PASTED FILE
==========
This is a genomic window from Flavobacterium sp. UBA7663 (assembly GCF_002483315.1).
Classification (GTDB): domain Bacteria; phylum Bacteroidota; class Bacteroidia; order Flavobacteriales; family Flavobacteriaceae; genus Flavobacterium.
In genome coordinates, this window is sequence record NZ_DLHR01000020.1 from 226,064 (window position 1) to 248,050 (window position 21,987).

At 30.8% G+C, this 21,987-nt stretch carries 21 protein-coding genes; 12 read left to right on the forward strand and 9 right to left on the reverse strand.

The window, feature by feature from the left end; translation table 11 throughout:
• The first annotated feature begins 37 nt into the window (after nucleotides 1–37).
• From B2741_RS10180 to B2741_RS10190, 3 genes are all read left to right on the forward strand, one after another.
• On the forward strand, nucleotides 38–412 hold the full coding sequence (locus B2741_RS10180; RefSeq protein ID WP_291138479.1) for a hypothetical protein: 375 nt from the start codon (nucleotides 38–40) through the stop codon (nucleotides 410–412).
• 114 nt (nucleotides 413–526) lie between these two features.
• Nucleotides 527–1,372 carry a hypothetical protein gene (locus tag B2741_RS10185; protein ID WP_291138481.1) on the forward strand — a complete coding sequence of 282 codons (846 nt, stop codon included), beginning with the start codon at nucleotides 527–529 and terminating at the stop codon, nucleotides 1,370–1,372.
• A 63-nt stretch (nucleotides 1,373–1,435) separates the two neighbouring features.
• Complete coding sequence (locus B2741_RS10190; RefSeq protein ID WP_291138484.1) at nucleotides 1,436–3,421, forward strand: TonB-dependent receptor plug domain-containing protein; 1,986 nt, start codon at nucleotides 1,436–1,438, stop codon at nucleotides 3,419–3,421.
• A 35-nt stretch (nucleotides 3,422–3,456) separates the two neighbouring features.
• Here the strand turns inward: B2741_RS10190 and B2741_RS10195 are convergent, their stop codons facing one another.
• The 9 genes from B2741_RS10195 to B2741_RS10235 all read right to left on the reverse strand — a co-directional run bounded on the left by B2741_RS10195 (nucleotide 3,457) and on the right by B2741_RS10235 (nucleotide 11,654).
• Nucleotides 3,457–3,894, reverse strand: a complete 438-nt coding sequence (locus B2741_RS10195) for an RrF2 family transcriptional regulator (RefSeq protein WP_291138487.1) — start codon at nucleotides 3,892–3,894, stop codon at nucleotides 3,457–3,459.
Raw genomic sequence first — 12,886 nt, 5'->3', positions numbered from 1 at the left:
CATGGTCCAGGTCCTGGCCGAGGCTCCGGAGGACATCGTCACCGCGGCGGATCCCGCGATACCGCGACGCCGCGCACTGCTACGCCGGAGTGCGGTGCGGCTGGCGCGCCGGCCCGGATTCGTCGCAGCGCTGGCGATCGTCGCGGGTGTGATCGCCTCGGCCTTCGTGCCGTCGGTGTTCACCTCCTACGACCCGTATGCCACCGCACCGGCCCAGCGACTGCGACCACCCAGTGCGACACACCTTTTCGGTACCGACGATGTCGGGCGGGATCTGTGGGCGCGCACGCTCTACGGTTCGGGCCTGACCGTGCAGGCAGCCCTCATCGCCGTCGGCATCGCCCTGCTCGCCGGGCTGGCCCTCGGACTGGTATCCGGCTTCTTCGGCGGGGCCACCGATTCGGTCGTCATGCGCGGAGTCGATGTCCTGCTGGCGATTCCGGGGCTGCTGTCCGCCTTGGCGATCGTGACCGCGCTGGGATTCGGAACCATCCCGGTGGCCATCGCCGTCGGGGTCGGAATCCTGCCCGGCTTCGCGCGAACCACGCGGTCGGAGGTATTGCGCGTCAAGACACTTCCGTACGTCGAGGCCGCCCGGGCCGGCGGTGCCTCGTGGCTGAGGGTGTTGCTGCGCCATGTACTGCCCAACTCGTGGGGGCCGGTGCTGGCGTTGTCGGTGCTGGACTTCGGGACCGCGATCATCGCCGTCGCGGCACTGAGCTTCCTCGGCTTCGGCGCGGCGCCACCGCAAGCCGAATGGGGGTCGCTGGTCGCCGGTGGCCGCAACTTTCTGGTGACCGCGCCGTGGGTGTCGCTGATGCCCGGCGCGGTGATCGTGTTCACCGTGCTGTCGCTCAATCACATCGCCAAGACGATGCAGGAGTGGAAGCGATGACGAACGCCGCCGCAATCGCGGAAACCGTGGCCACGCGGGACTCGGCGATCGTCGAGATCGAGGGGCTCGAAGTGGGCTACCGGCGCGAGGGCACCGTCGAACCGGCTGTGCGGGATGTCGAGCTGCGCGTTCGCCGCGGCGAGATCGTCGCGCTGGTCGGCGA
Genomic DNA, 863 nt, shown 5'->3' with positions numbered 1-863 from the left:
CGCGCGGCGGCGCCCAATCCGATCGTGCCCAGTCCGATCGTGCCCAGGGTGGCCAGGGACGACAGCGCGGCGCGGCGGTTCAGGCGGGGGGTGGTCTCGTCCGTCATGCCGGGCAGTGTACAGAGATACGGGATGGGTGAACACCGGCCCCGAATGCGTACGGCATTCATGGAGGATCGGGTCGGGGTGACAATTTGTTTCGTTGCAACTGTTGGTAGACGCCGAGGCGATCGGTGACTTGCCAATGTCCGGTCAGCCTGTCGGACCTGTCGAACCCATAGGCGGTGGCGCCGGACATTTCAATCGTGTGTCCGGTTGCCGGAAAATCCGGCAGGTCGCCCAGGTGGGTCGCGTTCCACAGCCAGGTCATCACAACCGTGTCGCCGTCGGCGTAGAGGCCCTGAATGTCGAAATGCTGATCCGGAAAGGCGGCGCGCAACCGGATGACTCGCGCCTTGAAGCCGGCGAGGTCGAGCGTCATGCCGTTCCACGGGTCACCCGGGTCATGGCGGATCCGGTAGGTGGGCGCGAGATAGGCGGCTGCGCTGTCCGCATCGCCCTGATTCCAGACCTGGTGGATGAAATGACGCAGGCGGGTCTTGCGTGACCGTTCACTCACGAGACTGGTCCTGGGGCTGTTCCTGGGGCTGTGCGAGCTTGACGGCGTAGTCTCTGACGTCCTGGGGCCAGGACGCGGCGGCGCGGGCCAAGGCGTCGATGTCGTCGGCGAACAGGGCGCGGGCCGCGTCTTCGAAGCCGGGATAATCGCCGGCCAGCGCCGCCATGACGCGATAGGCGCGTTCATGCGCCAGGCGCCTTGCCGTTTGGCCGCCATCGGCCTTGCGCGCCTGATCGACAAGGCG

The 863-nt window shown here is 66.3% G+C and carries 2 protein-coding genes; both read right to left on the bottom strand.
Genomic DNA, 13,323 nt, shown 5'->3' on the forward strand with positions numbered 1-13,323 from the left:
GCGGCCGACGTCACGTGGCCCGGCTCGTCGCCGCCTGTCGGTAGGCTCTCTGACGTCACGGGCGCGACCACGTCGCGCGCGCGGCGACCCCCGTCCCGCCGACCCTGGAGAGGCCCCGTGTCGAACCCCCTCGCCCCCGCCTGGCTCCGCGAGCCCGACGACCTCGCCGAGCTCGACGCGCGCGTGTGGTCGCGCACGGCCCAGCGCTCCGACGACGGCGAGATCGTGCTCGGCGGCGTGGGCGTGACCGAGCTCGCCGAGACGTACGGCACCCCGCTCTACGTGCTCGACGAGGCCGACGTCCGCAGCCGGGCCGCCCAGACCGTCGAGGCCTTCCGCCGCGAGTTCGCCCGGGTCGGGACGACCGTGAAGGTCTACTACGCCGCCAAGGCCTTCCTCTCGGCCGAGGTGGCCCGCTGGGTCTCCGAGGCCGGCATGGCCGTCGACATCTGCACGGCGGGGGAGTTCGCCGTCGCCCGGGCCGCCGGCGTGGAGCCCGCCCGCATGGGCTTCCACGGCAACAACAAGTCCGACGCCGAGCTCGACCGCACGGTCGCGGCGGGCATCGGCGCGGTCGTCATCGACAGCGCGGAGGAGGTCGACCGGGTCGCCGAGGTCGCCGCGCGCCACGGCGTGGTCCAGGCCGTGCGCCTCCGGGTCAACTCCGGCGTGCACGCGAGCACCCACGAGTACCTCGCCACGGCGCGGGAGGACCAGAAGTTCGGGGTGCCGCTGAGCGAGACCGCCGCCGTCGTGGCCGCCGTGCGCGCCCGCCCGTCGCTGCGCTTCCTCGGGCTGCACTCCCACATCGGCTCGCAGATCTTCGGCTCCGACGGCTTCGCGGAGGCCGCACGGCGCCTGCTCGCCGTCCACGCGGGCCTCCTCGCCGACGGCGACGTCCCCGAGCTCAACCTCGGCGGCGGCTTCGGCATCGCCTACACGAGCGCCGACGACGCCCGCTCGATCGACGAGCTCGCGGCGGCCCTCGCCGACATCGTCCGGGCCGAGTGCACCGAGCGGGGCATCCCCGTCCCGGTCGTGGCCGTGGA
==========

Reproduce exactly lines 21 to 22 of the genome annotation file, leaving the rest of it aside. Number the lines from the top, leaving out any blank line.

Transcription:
The 863-nt window shown here is 66.3% G+C and carries 2 protein-coding genes; both read right to left on the bottom strand.
Genomic DNA, 13,323 nt, shown 5'->3' on the forward strand with positions numbered 1-13,323 from the left: